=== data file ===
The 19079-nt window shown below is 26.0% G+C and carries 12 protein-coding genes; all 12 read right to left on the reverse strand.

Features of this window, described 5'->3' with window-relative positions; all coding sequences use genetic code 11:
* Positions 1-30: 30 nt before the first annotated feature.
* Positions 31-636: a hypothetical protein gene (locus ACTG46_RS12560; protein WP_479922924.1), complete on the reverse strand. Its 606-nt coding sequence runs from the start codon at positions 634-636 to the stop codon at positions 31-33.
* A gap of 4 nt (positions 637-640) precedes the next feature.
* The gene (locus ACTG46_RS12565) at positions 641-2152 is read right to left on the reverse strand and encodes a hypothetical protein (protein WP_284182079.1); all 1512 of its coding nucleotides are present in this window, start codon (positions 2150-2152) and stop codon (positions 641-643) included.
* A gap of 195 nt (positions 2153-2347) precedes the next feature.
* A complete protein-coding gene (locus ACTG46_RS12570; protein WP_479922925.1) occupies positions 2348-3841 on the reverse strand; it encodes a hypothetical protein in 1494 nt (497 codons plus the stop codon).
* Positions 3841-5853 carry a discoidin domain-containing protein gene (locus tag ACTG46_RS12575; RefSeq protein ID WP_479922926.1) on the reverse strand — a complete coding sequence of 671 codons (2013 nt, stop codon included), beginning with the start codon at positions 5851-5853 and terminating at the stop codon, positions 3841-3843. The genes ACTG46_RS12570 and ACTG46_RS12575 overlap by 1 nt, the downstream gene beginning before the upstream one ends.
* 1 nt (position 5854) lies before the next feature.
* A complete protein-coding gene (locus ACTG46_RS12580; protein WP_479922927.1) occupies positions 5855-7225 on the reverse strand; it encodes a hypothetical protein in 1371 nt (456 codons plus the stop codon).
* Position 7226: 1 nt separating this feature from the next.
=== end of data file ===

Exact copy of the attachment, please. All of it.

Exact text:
The 19079-nt window shown below is 26.0% G+C and carries 12 protein-coding genes; all 12 read right to left on the reverse strand.

Features of this window, described 5'->3' with window-relative positions; all coding sequences use genetic code 11:
* Positions 1-30: 30 nt before the first annotated feature.
* Positions 31-636: a hypothetical protein gene (locus ACTG46_RS12560; protein WP_479922924.1), complete on the reverse strand. Its 606-nt coding sequence runs from the start codon at positions 634-636 to the stop codon at positions 31-33.
* A gap of 4 nt (positions 637-640) precedes the next feature.
* The gene (locus ACTG46_RS12565) at positions 641-2152 is read right to left on the reverse strand and encodes a hypothetical protein (protein WP_284182079.1); all 1512 of its coding nucleotides are present in this window, start codon (positions 2150-2152) and stop codon (positions 641-643) included.
* A gap of 195 nt (positions 2153-2347) precedes the next feature.
* A complete protein-coding gene (locus ACTG46_RS12570; protein WP_479922925.1) occupies positions 2348-3841 on the reverse strand; it encodes a hypothetical protein in 1494 nt (497 codons plus the stop codon).
* Positions 3841-5853 carry a discoidin domain-containing protein gene (locus tag ACTG46_RS12575; RefSeq protein ID WP_479922926.1) on the reverse strand — a complete coding sequence of 671 codons (2013 nt, stop codon included), beginning with the start codon at positions 5851-5853 and terminating at the stop codon, positions 3841-3843. The genes ACTG46_RS12570 and ACTG46_RS12575 overlap by 1 nt, the downstream gene beginning before the upstream one ends.
* 1 nt (position 5854) lies before the next feature.
* A complete protein-coding gene (locus ACTG46_RS12580; protein WP_479922927.1) occupies positions 5855-7225 on the reverse strand; it encodes a hypothetical protein in 1371 nt (456 codons plus the stop codon).
* Position 7226: 1 nt separating this feature from the next.